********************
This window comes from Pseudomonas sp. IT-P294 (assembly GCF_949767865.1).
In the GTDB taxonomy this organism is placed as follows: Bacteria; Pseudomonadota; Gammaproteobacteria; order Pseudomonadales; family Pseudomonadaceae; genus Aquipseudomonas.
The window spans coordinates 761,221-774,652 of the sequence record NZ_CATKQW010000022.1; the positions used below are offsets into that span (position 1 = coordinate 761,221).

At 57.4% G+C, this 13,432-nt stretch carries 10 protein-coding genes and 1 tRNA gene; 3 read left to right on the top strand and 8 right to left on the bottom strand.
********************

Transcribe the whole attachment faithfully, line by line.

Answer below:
This window comes from Pseudomonas sp. IT-P294 (assembly GCF_949767865.1).
In the GTDB taxonomy this organism is placed as follows: Bacteria; Pseudomonadota; Gammaproteobacteria; order Pseudomonadales; family Pseudomonadaceae; genus Aquipseudomonas.
The window spans coordinates 761,221-774,652 of the sequence record NZ_CATKQW010000022.1; the positions used below are offsets into that span (position 1 = coordinate 761,221).

At 57.4% G+C, this 13,432-nt stretch carries 10 protein-coding genes and 1 tRNA gene; 3 read left to right on the top strand and 8 right to left on the bottom strand.